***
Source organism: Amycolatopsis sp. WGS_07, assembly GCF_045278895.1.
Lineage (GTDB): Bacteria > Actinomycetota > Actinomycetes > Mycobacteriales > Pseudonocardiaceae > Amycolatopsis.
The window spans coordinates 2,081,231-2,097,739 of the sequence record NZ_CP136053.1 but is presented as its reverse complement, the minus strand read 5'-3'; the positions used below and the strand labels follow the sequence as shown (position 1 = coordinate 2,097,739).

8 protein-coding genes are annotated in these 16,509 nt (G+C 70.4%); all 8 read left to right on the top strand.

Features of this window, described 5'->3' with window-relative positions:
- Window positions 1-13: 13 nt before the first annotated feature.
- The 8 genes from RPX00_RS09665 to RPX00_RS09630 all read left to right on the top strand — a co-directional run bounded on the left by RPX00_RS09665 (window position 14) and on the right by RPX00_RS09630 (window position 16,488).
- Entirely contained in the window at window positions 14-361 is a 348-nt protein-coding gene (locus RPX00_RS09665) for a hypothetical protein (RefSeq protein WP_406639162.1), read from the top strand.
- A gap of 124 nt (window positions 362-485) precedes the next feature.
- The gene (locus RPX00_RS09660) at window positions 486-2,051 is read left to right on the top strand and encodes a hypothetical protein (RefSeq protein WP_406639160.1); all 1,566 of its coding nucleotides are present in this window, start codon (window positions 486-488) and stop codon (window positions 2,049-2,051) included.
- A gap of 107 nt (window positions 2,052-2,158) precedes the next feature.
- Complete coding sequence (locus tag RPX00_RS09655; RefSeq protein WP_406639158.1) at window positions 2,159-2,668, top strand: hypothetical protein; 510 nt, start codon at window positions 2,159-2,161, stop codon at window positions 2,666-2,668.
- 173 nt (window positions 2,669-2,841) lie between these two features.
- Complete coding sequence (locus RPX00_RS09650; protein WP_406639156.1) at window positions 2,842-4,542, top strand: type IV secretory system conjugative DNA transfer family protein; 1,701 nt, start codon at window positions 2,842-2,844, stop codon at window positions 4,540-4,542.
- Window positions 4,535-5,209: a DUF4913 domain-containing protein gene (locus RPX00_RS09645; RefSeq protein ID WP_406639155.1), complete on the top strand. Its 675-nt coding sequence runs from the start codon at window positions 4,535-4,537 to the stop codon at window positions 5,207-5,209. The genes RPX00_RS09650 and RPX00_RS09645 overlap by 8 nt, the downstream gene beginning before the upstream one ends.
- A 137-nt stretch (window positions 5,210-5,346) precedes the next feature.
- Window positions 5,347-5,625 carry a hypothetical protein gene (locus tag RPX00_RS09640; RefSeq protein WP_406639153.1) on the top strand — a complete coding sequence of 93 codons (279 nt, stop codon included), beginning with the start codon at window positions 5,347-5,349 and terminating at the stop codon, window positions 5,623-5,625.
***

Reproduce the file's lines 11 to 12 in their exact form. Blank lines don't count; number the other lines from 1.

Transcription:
- A gap of 107 nt (window positions 2,052-2,158) precedes the next feature.
- Complete coding sequence (locus tag RPX00_RS09655; RefSeq protein WP_406639158.1) at window positions 2,159-2,668, top strand: hypothetical protein; 510 nt, start codon at window positions 2,159-2,161, stop codon at window positions 2,666-2,668.